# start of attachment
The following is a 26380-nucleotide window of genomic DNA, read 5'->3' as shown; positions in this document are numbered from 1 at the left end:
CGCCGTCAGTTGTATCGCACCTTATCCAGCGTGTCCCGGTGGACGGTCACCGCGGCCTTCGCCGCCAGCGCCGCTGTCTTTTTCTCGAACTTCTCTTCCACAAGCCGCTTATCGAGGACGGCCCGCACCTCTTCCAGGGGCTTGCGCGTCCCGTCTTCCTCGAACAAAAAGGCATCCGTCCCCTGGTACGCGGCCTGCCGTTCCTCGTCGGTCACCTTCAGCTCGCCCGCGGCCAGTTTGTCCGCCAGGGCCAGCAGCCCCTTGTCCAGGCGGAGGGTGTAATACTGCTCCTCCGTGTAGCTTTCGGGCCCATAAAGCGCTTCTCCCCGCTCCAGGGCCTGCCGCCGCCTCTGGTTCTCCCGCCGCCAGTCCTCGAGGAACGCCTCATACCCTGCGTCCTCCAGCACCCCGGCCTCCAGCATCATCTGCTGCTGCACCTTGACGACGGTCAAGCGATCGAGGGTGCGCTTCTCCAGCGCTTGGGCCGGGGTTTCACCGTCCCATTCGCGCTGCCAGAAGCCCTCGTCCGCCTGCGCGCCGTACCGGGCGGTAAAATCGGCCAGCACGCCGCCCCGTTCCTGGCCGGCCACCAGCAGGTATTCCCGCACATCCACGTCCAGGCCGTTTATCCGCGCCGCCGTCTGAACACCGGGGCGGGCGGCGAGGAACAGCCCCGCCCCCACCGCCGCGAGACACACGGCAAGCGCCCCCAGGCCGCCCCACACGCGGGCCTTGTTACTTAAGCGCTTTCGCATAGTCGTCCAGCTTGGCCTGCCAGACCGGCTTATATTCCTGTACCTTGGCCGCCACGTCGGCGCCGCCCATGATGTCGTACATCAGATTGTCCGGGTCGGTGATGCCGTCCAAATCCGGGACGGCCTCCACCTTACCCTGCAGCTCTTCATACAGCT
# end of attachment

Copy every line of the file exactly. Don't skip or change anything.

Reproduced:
The following is a 26380-nucleotide window of genomic DNA, read 5'->3' as shown; positions in this document are numbered from 1 at the left end:
CGCCGTCAGTTGTATCGCACCTTATCCAGCGTGTCCCGGTGGACGGTCACCGCGGCCTTCGCCGCCAGCGCCGCTGTCTTTTTCTCGAACTTCTCTTCCACAAGCCGCTTATCGAGGACGGCCCGCACCTCTTCCAGGGGCTTGCGCGTCCCGTCTTCCTCGAACAAAAAGGCATCCGTCCCCTGGTACGCGGCCTGCCGTTCCTCGTCGGTCACCTTCAGCTCGCCCGCGGCCAGTTTGTCCGCCAGGGCCAGCAGCCCCTTGTCCAGGCGGAGGGTGTAATACTGCTCCTCCGTGTAGCTTTCGGGCCCATAAAGCGCTTCTCCCCGCTCCAGGGCCTGCCGCCGCCTCTGGTTCTCCCGCCGCCAGTCCTCGAGGAACGCCTCATACCCTGCGTCCTCCAGCACCCCGGCCTCCAGCATCATCTGCTGCTGCACCTTGACGACGGTCAAGCGATCGAGGGTGCGCTTCTCCAGCGCTTGGGCCGGGGTTTCACCGTCCCATTCGCGCTGCCAGAAGCCCTCGTCCGCCTGCGCGCCGTACCGGGCGGTAAAATCGGCCAGCACGCCGCCCCGTTCCTGGCCGGCCACCAGCAGGTATTCCCGCACATCCACGTCCAGGCCGTTTATCCGCGCCGCCGTCTGAACACCGGGGCGGGCGGCGAGGAACAGCCCCGCCCCCACCGCCGCGAGACACACGGCAAGCGCCCCCAGGCCGCCCCACACGCGGGCCTTGTTACTTAAGCGCTTTCGCATAGTCGTCCAGCTTGGCCTGCCAGACCGGCTTATATTCCTGTACCTTGGCCGCCACGTCGGCGCCGCCCATGATGTCGTACATCAGATTGTCCGGGTCGGTGATGCCGTCCAAATCCGGGACGGCCTCCACCTTACCCTGCAGCTCTTCATACAGCT